|Less Cost of shares||(10,000)|
|Market value adjustment||55,000|
|Less Annual Exemption||(12,300)|
|CGT thereon @ 10%||17,270|
This leaves Angela with net proceeds of £192,706 after taking into account the amount she has to subscribe for the shares, and all taxes. As Angela has held the options for more than 2 years she is entitled to BADR so is liable to CGT at 10%.
In the case of EMI options granted by unquoted companies it is normally advisable to agree the value of the shares with HM Revenue & Customs Assets & Valuation department in advance of granting the options. Once the value has been agreed, HMRC normally allow a period of up to 90 days for options to be granted at the agreed value.
Thereafter, it may be necessary to obtain a fresh agreement of the value of the shares.
It is also necessary for the company to notify HMRC that an EMI option has been granted within 92 days of the grant, otherwise the option will not qualify for this beneficial treatment. Notification of the grant of EMI options must be made online using the Employment Related Securities Online Service.
The company is also required to file an Annual Return to HM Revenue & Customs showing the status of the options granted.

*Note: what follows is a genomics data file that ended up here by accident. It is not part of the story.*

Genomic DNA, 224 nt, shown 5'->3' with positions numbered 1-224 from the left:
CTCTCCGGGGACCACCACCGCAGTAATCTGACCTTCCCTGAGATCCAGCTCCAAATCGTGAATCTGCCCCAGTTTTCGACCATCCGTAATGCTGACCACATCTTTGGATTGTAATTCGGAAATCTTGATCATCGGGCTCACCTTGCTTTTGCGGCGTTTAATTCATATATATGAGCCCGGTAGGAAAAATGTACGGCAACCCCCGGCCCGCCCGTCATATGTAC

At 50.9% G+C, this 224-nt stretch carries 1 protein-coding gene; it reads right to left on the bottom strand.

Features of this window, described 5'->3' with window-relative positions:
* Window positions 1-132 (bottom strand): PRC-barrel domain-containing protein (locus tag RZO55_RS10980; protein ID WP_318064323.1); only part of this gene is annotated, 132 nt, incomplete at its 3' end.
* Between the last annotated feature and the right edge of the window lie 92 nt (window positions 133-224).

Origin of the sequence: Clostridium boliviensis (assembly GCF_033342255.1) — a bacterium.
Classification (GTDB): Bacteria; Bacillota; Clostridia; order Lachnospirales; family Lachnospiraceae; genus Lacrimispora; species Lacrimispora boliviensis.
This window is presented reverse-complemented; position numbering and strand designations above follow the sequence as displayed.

Usually both the employer and employee should make a joint election under Section 431 ITEPA 2003 to ignore any restrictions that may apply to the option shares, so that the shares are treated as being acquired at their unrestricted market value. This is to ensure that a further benefit in kind does not arise at the time the restriction is removed. The election must be signed by both the employer and employee within 14 days of the exercise of the option.
Companies are entitled to corporation tax relief in respect of the value of options granted to employees, whether under the EMI scheme, or other options, and in most instances must account for the value of unexercised options as a debit to their profit and loss account as part of the cost of employment.